Young Turks Plot Armenian Genocide

Wikimedia Commons [1,2], Agaonline

The First World War was an unprecedented catastrophe that shaped our modern world. Erik Sass is covering the events of the war exactly 100 years after they happened. This is the 168th installment in the series. Note: This article has been updated.

February 15, 1915: Young Turks Plot Armenian Genocide

The Armenian Genocide of 1915-1917, in which the Ottoman government killed around 1.5 million of its own subjects through massacres, forced marches, starvation and exposure, was unprecedented in its scale. But there were plenty of precedents in the history of the Ottoman Empire for violence against ethnic and religious groups, ordered or sanctioned by the state.

In the modern era these included the massacre of 20,000 Maronite Christians by Druze mobs in 1860; the massacre of up to 300,000 Armenians and 25,000 Assyrian Christians by Turkish and Kurdish paramilitary units and gangs in 1894-1896; communal violence by both Armenians and Azeris that left up to 10,000 in both communities dead in 1907; and the massacre of up to 30,000 Armenians by Turkish mobs in 1909. After the First Balkan War the Ottoman government also forcibly expelled around 200,000 Greeks from the coastal provinces of Asia Minor to the islands of the Aegean Sea in 1913-1914 (while 400,000 Muslim Ottoman subjects were also expelled from Europe by the victorious members of the Balkan League). State-sanctioned ethnic violence was also common in the neighboring Russian Empire, where the Tsarist government encouraged pogroms against Jews in hopes of driving them to emigrate.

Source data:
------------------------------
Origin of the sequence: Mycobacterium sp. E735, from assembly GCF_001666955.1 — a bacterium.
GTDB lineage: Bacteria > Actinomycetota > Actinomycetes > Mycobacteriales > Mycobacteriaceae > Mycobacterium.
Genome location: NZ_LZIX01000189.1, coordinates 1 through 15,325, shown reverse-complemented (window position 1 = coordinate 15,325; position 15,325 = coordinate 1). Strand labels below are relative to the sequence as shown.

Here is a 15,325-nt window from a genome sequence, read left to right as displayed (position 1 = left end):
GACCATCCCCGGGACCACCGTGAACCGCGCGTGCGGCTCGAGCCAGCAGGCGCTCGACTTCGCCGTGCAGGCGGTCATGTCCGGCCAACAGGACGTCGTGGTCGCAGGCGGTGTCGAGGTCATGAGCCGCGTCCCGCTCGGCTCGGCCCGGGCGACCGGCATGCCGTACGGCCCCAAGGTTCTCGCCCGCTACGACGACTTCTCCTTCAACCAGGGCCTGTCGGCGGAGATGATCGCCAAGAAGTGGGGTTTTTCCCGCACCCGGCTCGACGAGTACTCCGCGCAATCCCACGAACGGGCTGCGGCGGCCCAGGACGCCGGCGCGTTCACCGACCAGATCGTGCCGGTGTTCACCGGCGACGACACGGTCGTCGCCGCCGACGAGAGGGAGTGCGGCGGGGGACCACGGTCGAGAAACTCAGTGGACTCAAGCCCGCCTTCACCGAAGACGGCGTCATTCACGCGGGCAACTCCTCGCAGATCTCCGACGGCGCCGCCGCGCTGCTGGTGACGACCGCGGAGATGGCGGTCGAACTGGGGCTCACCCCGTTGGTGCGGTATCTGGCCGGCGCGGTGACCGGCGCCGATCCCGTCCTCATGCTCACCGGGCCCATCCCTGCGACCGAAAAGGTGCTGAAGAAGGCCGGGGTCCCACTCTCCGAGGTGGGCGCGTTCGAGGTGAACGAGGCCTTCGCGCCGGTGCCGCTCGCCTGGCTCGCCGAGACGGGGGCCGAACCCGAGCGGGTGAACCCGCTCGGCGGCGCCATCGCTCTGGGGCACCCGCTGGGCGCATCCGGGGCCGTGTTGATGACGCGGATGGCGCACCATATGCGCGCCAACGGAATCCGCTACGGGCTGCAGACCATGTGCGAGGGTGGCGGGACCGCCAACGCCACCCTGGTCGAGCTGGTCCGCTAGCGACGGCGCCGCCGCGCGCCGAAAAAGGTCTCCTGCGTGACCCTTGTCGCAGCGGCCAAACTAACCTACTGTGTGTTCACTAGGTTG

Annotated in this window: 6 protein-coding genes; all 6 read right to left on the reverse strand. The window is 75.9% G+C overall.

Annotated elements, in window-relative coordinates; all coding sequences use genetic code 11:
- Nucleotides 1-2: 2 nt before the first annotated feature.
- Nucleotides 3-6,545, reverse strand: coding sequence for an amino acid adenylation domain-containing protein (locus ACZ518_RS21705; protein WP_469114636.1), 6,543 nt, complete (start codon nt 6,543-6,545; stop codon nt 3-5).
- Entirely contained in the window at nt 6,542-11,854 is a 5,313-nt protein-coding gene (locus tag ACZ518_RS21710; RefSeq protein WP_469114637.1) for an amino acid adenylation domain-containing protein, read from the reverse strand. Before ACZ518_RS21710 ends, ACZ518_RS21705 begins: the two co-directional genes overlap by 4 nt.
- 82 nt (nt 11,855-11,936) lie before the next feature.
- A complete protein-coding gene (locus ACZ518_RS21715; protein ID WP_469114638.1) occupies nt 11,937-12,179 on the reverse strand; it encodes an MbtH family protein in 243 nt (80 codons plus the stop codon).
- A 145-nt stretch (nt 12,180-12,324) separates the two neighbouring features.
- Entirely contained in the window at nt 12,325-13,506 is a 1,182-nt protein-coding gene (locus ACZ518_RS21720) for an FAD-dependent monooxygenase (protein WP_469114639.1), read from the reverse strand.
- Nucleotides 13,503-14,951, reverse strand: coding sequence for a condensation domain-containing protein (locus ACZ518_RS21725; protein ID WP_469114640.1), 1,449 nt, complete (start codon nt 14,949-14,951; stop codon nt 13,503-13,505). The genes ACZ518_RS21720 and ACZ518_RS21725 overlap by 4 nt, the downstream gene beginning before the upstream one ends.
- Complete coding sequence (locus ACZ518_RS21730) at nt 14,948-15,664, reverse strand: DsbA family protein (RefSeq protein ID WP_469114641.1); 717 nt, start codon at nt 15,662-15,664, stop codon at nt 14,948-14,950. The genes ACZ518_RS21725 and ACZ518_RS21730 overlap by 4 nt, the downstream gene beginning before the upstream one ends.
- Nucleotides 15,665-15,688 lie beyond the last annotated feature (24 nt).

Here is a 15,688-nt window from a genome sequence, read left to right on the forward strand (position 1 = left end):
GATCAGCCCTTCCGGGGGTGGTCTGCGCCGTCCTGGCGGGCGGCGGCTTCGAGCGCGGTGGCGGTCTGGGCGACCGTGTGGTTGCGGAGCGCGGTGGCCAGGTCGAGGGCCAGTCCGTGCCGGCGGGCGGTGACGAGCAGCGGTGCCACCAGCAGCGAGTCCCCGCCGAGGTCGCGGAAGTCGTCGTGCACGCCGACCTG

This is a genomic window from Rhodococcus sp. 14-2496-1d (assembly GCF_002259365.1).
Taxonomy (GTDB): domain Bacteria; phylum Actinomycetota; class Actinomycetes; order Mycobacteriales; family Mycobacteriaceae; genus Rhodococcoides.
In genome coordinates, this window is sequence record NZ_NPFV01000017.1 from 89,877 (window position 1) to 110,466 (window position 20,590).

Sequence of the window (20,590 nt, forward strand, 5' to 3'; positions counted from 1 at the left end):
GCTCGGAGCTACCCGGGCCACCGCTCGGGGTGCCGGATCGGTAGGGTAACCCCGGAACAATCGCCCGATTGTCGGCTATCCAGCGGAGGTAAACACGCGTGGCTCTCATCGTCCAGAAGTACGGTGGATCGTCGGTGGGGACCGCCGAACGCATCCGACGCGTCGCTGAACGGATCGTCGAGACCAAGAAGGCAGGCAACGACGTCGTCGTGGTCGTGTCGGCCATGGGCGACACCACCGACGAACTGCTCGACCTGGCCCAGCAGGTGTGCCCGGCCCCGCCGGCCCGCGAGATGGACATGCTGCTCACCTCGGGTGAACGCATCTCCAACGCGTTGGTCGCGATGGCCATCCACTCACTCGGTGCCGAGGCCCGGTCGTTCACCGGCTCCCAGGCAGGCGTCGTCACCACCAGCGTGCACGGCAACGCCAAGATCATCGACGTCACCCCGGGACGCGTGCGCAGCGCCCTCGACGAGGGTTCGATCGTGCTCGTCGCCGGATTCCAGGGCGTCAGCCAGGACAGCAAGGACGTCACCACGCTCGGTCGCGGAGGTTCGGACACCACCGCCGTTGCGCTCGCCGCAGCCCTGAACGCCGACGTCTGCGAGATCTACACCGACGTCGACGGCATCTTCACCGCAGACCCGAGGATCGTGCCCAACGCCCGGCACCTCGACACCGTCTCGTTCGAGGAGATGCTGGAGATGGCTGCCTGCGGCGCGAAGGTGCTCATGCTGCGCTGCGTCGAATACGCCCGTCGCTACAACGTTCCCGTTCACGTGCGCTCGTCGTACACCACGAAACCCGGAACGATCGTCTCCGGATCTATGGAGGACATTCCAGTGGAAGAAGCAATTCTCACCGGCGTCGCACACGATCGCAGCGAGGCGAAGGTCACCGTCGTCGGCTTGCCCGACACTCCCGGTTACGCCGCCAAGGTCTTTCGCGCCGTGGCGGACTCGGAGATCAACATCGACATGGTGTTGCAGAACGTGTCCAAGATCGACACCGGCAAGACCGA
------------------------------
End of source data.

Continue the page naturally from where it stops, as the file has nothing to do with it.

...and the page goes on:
In the Ottoman Empire all these violent campaigns had the single goal of producing a cohesive, ethnically homogenous Turkish stronghold covering Anatolia and parts of the Levant and southern Caucasus—areas famous (or notorious) throughout history for their ethnic diversity, due to their position at the crossroads of Europe and Asia. In short the idea of using violence to settle internal ethnic problems was nothing new.

The last straw, as far as the Ottoman government was concerned, were the Armenian reforms forced on the Ottoman Empire by Europe’s Great Powers in February 1914. The ruling Committee of Union and Progress (known in Europe as the “Young Turks”) feared—probably correctly—that these reforms would allow Russia to undermine Ottoman authority in Anatolia by encouraging the nationalist aspirations of the Armenians, who looked to their fellow Christians in Russia as patrons and protectors.